ver the past year, local journalism has been more important – and more needed – than ever. From the COVID-19 pandemic to the reignited social justice movement to the explosive 2020 U.S. presidential election and its aftermath, people have been turning to news publishers, day in and day out, to keep them up to date on how the changes happening around the world affect their daily lives.
However, while news has been more in-demand than at any time in recent history, news publishers have been struggling more than ever.
It is impossible to deny the negative impact of the tech platforms on the industry’s financial health. Major tech platforms like Facebook and Google exert their dominance over the digital marketplace, setting the rules for news publishers and determining how journalism is displayed, prioritized and monetized. They also capture the vast majority of all digital advertising dollars because of their unique ability to collect consumer data across the web.
Through their anticompetitive behavior, the tech companies have disrupted the relationships publishers have with their audiences by building walled gardens that seldom results in a click, making it difficult for publishers to pay journalists. Because of the platforms’ dominance in the ad tech ecosystem, when users do finally click through, news publishers may receive less than half of every advertising dollar.
The platforms have failed to compensate news publishers consistently and adequately for use of their content, which is needed to ensure news publishers are around to cover the next crisis.
The platforms pay to license music, sports clips and other forms of content, but they have fought all attempts to require them to pay to display news.
As highlighted by recent global developments, including the European Union and Australia, the world is moving towards a new and more equitable compensation system for publishers.
Policymakers in the U.S. previously proposed legislation that would provide a safe harbor for news publishers to collectively negotiate with the platforms for a better deal. Now, the “Journalism Competition and Preservation Act” is expected to be reintroduced in the House by Antitrust Subcommittee Chairman David Cicilline (D-RI) and Ranking Member Ken Buck (R-CO), and in the Senate by Antitrust Subcommittee Chairwoman Amy Klobuchar (D-MN) and Senator John N. Kennedy (R-LA).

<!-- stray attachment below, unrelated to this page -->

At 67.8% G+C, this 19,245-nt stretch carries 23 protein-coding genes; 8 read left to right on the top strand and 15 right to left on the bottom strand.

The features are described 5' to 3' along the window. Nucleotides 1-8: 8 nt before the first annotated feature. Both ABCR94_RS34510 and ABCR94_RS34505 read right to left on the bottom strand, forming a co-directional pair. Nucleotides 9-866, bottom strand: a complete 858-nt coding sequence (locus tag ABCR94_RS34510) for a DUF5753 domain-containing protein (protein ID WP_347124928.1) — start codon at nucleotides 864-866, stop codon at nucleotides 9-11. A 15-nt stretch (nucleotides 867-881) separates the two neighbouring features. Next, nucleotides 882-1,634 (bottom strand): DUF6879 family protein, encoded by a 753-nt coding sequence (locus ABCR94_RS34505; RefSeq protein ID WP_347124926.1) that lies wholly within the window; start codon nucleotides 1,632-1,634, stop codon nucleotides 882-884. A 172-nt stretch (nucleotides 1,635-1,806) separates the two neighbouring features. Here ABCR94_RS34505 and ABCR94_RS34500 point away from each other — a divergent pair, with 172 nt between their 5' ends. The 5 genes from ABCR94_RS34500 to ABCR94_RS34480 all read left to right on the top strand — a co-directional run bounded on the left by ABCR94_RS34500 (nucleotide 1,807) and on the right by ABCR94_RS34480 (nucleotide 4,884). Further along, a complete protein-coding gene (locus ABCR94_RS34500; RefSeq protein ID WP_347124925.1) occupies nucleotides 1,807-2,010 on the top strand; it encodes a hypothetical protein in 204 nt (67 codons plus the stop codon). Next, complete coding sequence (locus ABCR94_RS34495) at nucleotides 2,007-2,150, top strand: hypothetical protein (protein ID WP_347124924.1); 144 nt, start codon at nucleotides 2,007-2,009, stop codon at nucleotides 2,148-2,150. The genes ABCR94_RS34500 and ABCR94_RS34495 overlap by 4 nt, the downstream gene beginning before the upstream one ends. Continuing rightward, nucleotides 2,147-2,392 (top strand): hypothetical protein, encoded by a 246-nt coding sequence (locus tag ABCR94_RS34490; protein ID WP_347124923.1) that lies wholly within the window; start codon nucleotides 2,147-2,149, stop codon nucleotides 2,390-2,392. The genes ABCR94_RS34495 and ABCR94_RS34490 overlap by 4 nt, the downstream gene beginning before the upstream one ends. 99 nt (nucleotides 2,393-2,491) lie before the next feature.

It is simply not possible for most individual news publishers to challenge the basic terms offered by the online behemoths. The platforms are simply much too big and much too influential, which is why they have been the targets of multiple antitrust lawsuits.
Contrary to the platforms’ claims, the deals European and Australian lawmakers required them to reach with news publishers did not “break the internet” or in any way harm or punish end users. Instead, they have shown that there is not only an ability to provide sustainable options for news, but a desire from the public to do so.
What news publishers are asking for in the U.S. is pretty simple. American publishers are not asking for forced payments or a “link tax,” as some have called it. They simply want the opportunity to seek better deals for everyone, and to work with the platforms rather than against them to build a better future for news.
The “Journalism Competition and Preservation Act” would establish a process that allows publishers to reap – and sow – the rewards of their work.
Quality journalism supports democracy, and the price of inaction – the disappearance of quality news – is too great.
It is more important than ever that our elected representatives support legislation that will bring value back to those who create journalism.
David Chavern is President & CEO of the News Media Alliance.